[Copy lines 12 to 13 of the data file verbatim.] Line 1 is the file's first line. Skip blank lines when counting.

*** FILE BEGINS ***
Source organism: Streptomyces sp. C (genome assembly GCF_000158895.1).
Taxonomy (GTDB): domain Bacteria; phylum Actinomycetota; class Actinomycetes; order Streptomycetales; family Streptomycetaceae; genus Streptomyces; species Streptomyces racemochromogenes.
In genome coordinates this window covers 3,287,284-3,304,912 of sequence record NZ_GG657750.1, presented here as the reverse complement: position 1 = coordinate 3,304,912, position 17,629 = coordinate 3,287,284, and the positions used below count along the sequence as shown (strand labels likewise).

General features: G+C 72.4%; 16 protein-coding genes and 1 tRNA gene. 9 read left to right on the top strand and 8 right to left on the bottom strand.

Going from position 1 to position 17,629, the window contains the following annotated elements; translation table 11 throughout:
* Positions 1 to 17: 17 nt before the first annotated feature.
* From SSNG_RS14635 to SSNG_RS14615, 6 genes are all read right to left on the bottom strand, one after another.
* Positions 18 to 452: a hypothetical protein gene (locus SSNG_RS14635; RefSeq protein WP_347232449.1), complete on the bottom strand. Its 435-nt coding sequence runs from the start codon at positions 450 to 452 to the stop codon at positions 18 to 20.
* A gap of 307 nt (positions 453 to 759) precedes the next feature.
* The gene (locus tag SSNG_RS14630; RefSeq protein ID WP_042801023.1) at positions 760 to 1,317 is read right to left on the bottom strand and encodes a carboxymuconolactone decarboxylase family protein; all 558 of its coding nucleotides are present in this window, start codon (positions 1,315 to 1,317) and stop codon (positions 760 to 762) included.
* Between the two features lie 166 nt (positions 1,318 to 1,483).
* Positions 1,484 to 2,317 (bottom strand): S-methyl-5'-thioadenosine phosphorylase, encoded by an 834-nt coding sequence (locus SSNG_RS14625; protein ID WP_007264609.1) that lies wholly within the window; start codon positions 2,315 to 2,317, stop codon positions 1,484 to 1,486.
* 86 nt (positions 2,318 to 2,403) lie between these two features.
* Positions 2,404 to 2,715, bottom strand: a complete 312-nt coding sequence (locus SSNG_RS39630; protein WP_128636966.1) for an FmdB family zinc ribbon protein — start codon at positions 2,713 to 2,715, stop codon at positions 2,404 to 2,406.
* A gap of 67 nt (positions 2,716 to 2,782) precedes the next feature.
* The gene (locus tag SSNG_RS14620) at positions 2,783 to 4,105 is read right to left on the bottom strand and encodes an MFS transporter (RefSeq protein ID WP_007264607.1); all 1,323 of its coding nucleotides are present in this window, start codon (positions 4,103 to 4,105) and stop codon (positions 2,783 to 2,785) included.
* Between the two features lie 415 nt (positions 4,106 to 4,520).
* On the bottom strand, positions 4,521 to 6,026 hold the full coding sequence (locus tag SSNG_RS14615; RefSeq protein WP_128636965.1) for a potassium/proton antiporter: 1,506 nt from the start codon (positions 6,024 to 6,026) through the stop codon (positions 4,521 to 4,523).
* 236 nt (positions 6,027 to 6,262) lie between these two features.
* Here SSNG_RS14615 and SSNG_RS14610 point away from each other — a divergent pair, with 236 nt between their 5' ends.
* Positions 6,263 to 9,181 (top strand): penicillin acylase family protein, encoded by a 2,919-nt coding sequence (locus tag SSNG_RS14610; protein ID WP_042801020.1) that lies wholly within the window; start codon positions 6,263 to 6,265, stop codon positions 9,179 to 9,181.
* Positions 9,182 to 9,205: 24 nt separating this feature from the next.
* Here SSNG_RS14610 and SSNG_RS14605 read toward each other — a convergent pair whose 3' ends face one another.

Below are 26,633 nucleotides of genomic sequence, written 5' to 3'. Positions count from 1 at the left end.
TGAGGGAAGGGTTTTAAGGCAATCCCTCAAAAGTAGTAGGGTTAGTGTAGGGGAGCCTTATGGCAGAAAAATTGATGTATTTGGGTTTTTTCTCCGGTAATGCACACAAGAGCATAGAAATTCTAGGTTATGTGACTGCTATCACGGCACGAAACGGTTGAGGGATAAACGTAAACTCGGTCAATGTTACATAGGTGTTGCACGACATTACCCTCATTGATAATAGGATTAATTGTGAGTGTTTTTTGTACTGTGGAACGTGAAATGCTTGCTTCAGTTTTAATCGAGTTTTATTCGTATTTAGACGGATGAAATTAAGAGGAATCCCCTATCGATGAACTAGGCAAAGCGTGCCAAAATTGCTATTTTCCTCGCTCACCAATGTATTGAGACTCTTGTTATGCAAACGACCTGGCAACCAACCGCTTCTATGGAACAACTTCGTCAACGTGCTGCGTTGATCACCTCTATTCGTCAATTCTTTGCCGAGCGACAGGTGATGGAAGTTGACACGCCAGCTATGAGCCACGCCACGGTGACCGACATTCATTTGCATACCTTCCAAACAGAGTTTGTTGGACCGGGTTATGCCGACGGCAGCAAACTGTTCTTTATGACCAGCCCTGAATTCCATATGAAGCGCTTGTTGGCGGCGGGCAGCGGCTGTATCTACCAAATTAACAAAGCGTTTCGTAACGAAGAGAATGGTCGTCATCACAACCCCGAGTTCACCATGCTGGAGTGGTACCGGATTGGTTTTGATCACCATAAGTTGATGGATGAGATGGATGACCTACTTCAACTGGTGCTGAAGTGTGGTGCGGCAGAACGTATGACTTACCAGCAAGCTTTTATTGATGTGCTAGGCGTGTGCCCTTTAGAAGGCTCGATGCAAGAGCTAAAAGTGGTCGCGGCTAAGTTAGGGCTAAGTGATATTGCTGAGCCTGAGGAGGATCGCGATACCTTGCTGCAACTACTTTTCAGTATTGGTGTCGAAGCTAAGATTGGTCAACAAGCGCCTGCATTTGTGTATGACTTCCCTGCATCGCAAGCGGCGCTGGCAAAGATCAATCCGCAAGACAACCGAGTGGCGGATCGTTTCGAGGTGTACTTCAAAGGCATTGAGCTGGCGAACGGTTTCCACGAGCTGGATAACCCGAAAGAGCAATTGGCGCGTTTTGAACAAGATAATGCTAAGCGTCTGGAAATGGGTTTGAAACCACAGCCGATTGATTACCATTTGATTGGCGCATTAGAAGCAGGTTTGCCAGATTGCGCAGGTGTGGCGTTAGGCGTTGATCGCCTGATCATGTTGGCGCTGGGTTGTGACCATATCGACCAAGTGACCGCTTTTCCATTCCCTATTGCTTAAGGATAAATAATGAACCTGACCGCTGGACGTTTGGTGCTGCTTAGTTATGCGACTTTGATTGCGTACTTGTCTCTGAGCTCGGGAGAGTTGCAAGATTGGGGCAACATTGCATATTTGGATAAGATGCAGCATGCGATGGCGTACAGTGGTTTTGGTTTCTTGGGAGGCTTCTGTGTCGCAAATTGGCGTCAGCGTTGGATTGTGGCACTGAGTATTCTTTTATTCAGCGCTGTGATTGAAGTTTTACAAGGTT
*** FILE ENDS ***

* Positions 1,484 to 2,317 (bottom strand): S-methyl-5'-thioadenosine phosphorylase, encoded by an 834-nt coding sequence (locus SSNG_RS14625; protein ID WP_007264609.1) that lies wholly within the window; start codon positions 2,315 to 2,317, stop codon positions 1,484 to 1,486.
* 86 nt (positions 2,318 to 2,403) lie between these two features.